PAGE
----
Weather forecaster Joe Bastardi explained where Hurricane Ian could end up as it moves up the coast of Florida on "Hannity."
JOE BASTARDI: We always felt the landfall would be between Tampa and Naples, probably in the middle of it. It wasn’t too bad from five days away – making a 30-mile error is not that bad. The thing we had to be concerned with Tampa, of course, is all the forecasts that were up to the west of them and that would be shoving that same kind of situation you see in Naples. And this happened in 1921, Sean, and that was the big fear, and it was a well-founded fear, okay? I’m not disagreeing with that. That if the storm went in just north of Tampa, then they would have that 15-20 foot surge up Tampa Bay. But you want to know why this is very, very difficult to happen, and you saw it with Charlie, because when a storm is moving parallel to the West Coast of Florida, the vectors around the storm change.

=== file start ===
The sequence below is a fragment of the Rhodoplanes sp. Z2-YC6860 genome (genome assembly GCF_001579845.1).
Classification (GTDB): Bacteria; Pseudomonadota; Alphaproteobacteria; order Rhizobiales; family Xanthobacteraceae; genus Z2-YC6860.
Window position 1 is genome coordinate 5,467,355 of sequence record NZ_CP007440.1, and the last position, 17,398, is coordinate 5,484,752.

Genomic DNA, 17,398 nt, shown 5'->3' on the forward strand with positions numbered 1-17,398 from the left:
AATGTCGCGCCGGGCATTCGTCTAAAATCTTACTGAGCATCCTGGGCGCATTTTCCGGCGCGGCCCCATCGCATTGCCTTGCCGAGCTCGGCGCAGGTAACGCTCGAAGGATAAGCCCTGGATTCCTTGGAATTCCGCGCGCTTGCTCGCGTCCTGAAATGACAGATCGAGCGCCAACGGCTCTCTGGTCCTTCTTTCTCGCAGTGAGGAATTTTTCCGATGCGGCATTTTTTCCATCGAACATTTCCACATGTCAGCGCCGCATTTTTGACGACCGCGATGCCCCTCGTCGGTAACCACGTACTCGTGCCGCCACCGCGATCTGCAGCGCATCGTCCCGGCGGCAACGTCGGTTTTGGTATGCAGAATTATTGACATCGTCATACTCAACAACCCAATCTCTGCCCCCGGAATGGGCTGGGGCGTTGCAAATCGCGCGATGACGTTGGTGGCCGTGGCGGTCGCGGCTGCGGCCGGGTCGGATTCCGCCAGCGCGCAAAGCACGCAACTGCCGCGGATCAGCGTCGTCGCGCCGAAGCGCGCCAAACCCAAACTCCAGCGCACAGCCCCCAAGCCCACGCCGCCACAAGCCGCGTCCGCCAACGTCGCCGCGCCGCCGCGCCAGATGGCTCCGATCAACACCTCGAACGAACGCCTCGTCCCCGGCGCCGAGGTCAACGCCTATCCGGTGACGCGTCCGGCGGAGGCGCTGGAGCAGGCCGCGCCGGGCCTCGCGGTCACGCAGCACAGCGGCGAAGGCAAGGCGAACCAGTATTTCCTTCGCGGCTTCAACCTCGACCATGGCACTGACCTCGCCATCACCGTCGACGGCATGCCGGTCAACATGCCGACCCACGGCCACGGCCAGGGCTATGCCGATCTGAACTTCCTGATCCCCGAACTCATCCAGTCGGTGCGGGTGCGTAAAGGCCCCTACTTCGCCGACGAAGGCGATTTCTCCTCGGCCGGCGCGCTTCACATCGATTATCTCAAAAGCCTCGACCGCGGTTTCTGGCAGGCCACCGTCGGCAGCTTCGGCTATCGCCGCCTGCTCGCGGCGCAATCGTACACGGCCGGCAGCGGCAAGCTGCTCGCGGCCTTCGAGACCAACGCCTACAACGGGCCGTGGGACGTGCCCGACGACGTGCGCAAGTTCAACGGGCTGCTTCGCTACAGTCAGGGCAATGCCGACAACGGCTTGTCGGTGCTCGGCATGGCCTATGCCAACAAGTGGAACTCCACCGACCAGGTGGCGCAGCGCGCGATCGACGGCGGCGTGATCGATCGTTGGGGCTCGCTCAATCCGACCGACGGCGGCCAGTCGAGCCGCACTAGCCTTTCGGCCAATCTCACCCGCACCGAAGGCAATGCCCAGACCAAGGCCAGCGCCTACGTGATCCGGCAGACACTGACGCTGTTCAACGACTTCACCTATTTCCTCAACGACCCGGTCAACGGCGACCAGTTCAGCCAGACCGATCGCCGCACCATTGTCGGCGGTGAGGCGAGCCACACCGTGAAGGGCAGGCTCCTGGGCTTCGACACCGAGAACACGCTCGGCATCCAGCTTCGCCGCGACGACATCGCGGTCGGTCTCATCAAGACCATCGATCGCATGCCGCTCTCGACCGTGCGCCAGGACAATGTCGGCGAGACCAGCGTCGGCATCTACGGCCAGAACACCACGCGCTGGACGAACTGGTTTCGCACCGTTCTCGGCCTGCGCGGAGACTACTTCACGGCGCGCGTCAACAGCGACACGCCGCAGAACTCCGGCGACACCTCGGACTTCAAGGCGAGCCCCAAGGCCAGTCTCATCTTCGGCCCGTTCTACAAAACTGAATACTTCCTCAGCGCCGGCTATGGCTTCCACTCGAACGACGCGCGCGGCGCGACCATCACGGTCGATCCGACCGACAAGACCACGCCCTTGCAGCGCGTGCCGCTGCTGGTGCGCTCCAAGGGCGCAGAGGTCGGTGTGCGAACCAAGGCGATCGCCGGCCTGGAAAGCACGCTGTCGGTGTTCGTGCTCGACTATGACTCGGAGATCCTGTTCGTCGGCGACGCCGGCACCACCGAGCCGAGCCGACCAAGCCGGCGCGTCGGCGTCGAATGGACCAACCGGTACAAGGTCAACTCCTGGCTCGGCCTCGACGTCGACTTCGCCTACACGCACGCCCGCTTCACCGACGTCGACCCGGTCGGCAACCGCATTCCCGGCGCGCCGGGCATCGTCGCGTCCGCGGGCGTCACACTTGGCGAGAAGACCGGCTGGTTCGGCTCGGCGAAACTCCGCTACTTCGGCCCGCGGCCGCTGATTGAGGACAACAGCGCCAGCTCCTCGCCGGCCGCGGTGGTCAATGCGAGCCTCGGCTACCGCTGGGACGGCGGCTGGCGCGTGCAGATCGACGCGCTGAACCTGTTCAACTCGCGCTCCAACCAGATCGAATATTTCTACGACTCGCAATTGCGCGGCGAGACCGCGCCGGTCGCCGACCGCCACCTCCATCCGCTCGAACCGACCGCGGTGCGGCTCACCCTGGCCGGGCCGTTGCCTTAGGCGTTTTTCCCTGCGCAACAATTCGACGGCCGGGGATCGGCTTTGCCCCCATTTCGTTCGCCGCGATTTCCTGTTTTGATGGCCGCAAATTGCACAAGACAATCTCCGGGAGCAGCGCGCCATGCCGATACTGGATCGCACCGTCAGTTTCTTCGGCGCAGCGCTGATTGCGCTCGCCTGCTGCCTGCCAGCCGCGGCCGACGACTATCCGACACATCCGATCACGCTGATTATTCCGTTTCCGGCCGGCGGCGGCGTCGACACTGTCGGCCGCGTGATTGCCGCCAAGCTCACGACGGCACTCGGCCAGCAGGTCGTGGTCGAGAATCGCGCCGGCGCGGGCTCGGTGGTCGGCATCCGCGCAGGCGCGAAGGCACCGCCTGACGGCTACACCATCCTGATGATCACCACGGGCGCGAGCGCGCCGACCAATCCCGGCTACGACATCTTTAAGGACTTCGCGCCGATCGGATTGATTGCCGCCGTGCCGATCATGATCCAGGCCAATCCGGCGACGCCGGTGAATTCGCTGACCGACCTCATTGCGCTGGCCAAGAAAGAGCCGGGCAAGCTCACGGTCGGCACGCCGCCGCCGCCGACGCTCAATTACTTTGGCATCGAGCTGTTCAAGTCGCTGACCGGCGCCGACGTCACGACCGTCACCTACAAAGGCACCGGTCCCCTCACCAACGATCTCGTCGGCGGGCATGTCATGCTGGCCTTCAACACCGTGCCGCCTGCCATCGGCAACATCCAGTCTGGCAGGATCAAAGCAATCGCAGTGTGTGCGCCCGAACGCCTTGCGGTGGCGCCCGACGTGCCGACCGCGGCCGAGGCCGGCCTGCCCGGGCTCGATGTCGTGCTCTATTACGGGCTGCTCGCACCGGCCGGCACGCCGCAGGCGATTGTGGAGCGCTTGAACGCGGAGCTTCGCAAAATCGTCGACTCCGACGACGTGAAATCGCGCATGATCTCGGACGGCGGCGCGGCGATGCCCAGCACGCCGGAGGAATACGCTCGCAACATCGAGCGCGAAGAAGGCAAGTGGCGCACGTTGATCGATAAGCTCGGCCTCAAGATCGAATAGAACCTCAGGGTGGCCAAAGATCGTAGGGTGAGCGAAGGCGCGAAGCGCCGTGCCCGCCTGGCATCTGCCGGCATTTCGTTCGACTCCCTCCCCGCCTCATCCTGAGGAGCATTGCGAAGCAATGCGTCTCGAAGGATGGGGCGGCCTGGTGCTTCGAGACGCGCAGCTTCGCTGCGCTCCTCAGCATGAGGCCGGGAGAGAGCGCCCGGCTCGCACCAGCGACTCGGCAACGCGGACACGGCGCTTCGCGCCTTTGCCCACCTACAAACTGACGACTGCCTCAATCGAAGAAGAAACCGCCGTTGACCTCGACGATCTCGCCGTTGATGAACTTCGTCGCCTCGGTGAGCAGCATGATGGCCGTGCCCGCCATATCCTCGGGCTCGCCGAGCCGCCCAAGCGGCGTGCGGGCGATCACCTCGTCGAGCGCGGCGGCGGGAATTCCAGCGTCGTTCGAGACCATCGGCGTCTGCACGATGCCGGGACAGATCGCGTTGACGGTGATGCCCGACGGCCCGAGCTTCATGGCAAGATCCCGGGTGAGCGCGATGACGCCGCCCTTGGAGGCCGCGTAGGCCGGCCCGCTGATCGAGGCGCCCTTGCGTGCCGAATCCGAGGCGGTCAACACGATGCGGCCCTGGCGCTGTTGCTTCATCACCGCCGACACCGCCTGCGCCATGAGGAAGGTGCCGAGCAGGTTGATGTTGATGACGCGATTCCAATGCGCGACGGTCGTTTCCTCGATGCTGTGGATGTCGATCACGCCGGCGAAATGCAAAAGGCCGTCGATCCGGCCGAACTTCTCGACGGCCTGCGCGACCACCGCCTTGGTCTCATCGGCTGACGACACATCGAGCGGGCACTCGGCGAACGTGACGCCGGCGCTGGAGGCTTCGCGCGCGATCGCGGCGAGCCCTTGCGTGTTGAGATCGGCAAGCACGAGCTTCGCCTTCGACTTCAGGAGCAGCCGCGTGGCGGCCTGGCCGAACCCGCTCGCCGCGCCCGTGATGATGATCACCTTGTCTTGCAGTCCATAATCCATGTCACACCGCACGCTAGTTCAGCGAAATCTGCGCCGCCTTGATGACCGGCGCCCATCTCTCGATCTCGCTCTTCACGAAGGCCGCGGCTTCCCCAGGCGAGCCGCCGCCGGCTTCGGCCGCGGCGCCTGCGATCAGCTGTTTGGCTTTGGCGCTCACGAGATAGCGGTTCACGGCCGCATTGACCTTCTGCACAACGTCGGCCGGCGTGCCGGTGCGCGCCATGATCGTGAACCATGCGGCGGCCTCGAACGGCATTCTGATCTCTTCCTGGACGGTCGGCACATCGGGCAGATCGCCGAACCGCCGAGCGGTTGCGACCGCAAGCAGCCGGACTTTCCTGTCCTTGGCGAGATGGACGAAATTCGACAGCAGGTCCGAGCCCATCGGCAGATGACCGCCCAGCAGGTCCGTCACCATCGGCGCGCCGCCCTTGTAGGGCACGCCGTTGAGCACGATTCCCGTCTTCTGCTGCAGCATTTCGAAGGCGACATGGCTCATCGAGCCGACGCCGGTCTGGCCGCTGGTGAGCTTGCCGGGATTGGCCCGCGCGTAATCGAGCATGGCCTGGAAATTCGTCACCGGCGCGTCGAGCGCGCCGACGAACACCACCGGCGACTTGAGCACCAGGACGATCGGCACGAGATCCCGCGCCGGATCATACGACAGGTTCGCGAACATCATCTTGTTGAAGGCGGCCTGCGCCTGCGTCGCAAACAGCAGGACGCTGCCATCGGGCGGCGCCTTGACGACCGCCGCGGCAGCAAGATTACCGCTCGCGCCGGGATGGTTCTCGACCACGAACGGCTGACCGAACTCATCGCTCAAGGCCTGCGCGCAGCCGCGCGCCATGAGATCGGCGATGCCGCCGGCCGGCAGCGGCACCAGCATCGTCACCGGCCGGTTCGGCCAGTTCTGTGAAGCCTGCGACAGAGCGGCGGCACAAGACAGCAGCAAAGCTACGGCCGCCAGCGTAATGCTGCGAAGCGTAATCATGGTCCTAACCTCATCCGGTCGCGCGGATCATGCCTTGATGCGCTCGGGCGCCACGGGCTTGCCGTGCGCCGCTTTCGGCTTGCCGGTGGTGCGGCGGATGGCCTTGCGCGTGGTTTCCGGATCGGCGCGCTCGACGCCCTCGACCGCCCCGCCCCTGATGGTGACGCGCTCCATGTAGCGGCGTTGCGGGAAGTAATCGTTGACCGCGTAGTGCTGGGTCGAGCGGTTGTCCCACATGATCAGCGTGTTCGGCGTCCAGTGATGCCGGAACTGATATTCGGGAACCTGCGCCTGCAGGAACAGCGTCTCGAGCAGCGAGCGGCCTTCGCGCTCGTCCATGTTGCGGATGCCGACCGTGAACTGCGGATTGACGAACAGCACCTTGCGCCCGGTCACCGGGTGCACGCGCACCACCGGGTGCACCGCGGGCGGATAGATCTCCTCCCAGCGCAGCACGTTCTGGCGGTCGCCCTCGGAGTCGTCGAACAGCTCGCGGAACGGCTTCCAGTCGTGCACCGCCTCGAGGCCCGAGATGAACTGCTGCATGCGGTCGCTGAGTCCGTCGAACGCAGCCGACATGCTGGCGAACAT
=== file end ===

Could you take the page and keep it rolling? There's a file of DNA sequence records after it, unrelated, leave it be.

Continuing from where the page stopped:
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And we see this, and there’s actually papers on it done with typhoons in Taiwan, that the frictional affects, if the storm is moving to the right of an island, parallel to it or the right of a peninsula, it will pull it in. And once it gets in, guess what it does? It goes looking for the water on the other side. You notice how hurricanes, when they’re to the right of Florida, tend to stay offshore, Matthew, Dorian, remember how they stayed offshore? Because the same kind of frictional effect on the East Coast will keep this offshore. So what you’re seeing here is, like Charlie — remember Charlie was forecasted up to Tampa, too, remember? And where did it go? It went in south right here because the friction pulled it in. So what happens is, this is going to get to the Atlantic coast, and it’s going to get there, I think tomorrow afternoon. It looks like it’s coming quicker, a little bit quicker to me all right? Once it gets there, then it’s all bets off further north.
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